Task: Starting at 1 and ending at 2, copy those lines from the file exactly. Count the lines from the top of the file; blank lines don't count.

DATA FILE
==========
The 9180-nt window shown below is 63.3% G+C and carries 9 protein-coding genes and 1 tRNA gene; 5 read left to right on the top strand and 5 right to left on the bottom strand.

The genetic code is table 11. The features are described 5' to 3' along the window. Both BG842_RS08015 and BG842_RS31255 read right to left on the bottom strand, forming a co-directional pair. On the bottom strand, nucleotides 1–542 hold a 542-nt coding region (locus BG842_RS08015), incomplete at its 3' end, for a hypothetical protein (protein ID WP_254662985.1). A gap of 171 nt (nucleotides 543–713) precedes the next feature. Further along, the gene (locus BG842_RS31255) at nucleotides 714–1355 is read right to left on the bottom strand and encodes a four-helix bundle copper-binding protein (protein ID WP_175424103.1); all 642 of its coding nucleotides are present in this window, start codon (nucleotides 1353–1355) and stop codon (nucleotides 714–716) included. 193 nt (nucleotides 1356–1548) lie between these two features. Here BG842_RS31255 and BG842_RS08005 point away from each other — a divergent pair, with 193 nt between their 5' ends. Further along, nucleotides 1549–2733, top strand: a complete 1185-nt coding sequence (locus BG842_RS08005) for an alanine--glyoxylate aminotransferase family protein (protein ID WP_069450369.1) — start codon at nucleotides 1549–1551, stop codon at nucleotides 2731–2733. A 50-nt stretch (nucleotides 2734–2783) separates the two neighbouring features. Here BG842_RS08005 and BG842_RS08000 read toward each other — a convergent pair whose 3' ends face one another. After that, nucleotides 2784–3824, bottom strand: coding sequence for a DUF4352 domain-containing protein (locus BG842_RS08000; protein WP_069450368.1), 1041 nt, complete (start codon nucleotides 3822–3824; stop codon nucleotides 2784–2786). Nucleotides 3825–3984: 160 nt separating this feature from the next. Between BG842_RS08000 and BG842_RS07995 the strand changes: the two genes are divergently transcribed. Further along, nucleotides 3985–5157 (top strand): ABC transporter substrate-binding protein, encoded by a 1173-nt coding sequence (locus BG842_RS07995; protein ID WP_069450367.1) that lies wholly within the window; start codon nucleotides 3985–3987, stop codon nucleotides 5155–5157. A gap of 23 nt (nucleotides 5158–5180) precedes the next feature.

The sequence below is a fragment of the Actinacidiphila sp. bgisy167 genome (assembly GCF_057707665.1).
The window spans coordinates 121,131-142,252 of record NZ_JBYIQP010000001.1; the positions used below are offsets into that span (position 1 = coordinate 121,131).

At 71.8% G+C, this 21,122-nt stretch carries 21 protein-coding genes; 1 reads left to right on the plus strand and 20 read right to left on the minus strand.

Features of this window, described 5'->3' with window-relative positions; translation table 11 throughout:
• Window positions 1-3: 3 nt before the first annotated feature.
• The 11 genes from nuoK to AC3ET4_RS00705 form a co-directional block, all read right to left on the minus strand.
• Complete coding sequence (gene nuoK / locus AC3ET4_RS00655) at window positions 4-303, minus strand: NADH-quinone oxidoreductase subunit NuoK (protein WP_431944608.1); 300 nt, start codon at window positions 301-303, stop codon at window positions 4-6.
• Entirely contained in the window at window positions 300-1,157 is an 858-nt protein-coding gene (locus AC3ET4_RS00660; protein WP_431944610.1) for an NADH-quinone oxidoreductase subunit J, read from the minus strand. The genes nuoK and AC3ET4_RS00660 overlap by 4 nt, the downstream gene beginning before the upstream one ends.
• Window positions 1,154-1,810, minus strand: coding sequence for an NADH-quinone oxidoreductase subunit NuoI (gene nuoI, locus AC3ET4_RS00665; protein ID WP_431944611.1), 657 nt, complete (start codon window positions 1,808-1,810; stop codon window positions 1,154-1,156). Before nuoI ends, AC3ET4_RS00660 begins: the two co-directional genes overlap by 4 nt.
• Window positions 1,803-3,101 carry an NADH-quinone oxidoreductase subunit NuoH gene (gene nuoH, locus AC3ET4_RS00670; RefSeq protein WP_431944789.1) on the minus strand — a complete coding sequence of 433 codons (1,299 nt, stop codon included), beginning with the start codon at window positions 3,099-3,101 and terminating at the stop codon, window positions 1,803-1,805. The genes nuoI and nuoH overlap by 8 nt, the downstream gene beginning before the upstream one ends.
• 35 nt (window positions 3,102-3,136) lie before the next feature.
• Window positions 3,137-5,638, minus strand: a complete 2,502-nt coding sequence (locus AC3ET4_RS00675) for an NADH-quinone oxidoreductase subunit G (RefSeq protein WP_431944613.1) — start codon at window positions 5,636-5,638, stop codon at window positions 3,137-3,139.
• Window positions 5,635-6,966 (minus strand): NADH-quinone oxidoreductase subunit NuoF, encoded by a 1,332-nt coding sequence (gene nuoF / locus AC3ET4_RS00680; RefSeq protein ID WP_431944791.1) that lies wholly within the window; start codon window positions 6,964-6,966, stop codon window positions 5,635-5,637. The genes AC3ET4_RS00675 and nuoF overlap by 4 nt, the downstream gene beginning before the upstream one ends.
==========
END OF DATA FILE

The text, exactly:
The 9180-nt window shown below is 63.3% G+C and carries 9 protein-coding genes and 1 tRNA gene; 5 read left to right on the top strand and 5 right to left on the bottom strand.

The genetic code is table 11. The features are described 5' to 3' along the window. Both BG842_RS08015 and BG842_RS31255 read right to left on the bottom strand, forming a co-directional pair. On the bottom strand, nucleotides 1–542 hold a 542-nt coding region (locus BG842_RS08015), incomplete at its 3' end, for a hypothetical protein (protein ID WP_254662985.1). A gap of 171 nt (nucleotides 543–713) precedes the next feature. Further along, the gene (locus BG842_RS31255) at nucleotides 714–1355 is read right to left on the bottom strand and encodes a four-helix bundle copper-binding protein (protein ID WP_175424103.1); all 642 of its coding nucleotides are present in this window, start codon (nucleotides 1353–1355) and stop codon (nucleotides 714–716) included. 193 nt (nucleotides 1356–1548) lie between these two features. Here BG842_RS31255 and BG842_RS08005 point away from each other — a divergent pair, with 193 nt between their 5' ends. Further along, nucleotides 1549–2733, top strand: a complete 1185-nt coding sequence (locus BG842_RS08005) for an alanine--glyoxylate aminotransferase family protein (protein ID WP_069450369.1) — start codon at nucleotides 1549–1551, stop codon at nucleotides 2731–2733. A 50-nt stretch (nucleotides 2734–2783) separates the two neighbouring features. Here BG842_RS08005 and BG842_RS08000 read toward each other — a convergent pair whose 3' ends face one another. After that, nucleotides 2784–3824, bottom strand: coding sequence for a DUF4352 domain-containing protein (locus BG842_RS08000; protein WP_069450368.1), 1041 nt, complete (start codon nucleotides 3822–3824; stop codon nucleotides 2784–2786). Nucleotides 3825–3984: 160 nt separating this feature from the next. Between BG842_RS08000 and BG842_RS07995 the strand changes: the two genes are divergently transcribed. Further along, nucleotides 3985–5157 (top strand): ABC transporter substrate-binding protein, encoded by a 1173-nt coding sequence (locus BG842_RS07995; protein ID WP_069450367.1) that lies wholly within the window; start codon nucleotides 3985–3987, stop codon nucleotides 5155–5157. A gap of 23 nt (nucleotides 5158–5180) precedes the next feature.